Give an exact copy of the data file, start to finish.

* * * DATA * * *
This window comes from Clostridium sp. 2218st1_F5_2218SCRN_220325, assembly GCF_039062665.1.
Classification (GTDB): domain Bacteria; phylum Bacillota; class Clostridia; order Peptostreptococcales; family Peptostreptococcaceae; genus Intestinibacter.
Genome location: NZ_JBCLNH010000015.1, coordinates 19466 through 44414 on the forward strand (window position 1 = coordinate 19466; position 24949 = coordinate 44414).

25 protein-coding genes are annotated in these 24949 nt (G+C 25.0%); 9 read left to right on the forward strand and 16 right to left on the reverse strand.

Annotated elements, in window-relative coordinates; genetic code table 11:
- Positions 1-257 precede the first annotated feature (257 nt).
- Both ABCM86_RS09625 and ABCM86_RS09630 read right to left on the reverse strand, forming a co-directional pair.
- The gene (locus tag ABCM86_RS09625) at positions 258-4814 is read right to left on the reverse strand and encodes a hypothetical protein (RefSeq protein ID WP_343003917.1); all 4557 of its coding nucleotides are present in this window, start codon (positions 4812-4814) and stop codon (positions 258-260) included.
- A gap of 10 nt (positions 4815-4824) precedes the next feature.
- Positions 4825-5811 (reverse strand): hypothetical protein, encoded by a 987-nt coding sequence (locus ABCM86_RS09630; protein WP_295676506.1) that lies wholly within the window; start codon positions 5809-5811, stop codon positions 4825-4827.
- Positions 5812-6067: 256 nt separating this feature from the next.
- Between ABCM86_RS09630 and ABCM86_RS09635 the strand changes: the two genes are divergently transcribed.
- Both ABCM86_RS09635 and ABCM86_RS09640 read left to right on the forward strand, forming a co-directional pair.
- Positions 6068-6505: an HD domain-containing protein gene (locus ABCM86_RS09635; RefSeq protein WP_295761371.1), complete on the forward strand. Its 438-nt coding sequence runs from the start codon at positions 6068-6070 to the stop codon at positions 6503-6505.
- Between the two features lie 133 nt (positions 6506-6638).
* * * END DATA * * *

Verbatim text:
This window comes from Clostridium sp. 2218st1_F5_2218SCRN_220325, assembly GCF_039062665.1.
Classification (GTDB): domain Bacteria; phylum Bacillota; class Clostridia; order Peptostreptococcales; family Peptostreptococcaceae; genus Intestinibacter.
Genome location: NZ_JBCLNH010000015.1, coordinates 19466 through 44414 on the forward strand (window position 1 = coordinate 19466; position 24949 = coordinate 44414).

25 protein-coding genes are annotated in these 24949 nt (G+C 25.0%); 9 read left to right on the forward strand and 16 right to left on the reverse strand.

Annotated elements, in window-relative coordinates; genetic code table 11:
- Positions 1-257 precede the first annotated feature (257 nt).
- Both ABCM86_RS09625 and ABCM86_RS09630 read right to left on the reverse strand, forming a co-directional pair.
- The gene (locus tag ABCM86_RS09625) at positions 258-4814 is read right to left on the reverse strand and encodes a hypothetical protein (RefSeq protein ID WP_343003917.1); all 4557 of its coding nucleotides are present in this window, start codon (positions 4812-4814) and stop codon (positions 258-260) included.
- A gap of 10 nt (positions 4815-4824) precedes the next feature.
- Positions 4825-5811 (reverse strand): hypothetical protein, encoded by a 987-nt coding sequence (locus ABCM86_RS09630; protein WP_295676506.1) that lies wholly within the window; start codon positions 5809-5811, stop codon positions 4825-4827.
- Positions 5812-6067: 256 nt separating this feature from the next.
- Between ABCM86_RS09630 and ABCM86_RS09635 the strand changes: the two genes are divergently transcribed.
- Both ABCM86_RS09635 and ABCM86_RS09640 read left to right on the forward strand, forming a co-directional pair.
- Positions 6068-6505: an HD domain-containing protein gene (locus ABCM86_RS09635; RefSeq protein WP_295761371.1), complete on the forward strand. Its 438-nt coding sequence runs from the start codon at positions 6068-6070 to the stop codon at positions 6503-6505.
- Between the two features lie 133 nt (positions 6506-6638).